Pseudo-documentary contrivance and a long buildup to no real payoff limit impact in “Univers’l,” an earnest indie feature about tensions at a South Central mini-mall the day Rodney King’s assailants were acquitted. Lacking the kind of sharp writing or bold directorial style that made a similar multi-character fiction strike sparks in “Do the Right Thing,” pic looks best suited to limited tube play.
Though everyone has been glued to TV broadcasts of the infamous Simi Valley trial, April 29, 1992, looks like another ordinary working day at the strip mall where a multinational cast of characters operate their small businesses. Or at least it would, if security guard/custodian Rodriego (Robert Villalobos) hadn’t chained off access to the shared parking lot. He tells angry tenants that this is due to planned “construction,” but we know his real orders resulted from absent, much-disliked Korean landlord Mr. Kong’s fear of post-trial violence.
Among tenants are the mutually suspicious families who run a video store (Israeli) and dry cleaner’s (Iranian). African-American liquor store proprietor and single dad Marcus (Tony Todd) has a crush on Ai Lein (Jackie Huynh), the daughter of Vietnamese owners of a nail-care shop. Homeless Caucasian Bob (Brad Fisher) dumpster-dives out front; in the silliest of vid-shot B&W “interview” recollections that dot narrative throughout, we learn that he subsequently became a “famous” conceptual artist.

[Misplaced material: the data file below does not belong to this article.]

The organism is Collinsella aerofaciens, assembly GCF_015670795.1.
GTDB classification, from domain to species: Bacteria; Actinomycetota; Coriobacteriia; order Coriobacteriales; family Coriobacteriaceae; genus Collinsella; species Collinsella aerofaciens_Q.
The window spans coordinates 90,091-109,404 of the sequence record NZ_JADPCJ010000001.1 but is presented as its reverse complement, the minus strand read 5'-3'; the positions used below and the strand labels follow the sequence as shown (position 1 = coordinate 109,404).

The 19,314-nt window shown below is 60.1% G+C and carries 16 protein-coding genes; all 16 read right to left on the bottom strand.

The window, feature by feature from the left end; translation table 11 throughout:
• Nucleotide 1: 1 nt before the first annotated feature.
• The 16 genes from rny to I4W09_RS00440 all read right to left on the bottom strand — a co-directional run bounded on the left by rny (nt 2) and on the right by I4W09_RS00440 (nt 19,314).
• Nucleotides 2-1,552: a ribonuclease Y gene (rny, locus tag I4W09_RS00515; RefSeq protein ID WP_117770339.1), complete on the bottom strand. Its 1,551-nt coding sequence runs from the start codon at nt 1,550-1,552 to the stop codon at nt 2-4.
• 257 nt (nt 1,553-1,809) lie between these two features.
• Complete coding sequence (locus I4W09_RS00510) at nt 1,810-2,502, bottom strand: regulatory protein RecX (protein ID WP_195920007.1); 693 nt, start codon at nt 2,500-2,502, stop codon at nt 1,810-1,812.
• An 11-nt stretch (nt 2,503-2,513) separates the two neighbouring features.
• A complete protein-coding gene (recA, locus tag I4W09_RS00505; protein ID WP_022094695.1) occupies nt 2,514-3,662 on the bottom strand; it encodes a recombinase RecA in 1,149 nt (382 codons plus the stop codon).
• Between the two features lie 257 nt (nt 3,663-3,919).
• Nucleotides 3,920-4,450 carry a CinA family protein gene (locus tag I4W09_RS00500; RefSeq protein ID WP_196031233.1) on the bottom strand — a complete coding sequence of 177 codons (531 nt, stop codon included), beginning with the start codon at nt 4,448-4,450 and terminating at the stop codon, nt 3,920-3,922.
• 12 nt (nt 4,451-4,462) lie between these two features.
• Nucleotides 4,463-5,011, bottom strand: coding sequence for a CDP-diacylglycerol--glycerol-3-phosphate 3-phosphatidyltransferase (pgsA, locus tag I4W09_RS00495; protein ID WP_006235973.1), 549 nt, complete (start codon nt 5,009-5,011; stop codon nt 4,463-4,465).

Adding to the mix are a hoity Beverly Hills matron (Anna Nicholas) interested in renting the mall’s empty storefront for her battered women’s shelter; and three lost, paranoid Swedish visitors. Former’s Mercedes is promptly stolen by local gang members who are simultaneously pressuring Rodriego to open up said storefront so they can torch the mall.
Dawn Hoggatt’s brisk editing juggles all these strands ably enough, but despite some humor, writing seldom rises above well-intentioned cliche. A worse problem is that we learn early on one figure is killed in later violence; yet pic simply ends just shy of that incident, providing no cathartic release for what’s become a rather dully prolonged buildup.
Among other dead-end threads are discovery of the landlord’s body, which is left an unsolved mystery. Ultimately, the superficial human dramatics here (which relegate both gang members and police to background) feels more like a disaster movie without the disaster than the intended X-ray of simmering, microcosmic racial misunderstandings.
Perfs by large cast are OK, though constrained byover-compacting of character insights. Modest tech package is also adequate, though like everything else here it falls rather awkwardly between conventional narrative polish and faux-docu verite. In this context, the few snatches of background scoring seem inappropriate. Subtitles are employed for stretches of dialogue in Spanish, Farsi, Hebrew, Swedish, Vietnamese and Korean; sound in “interview” segs is sometimes murky.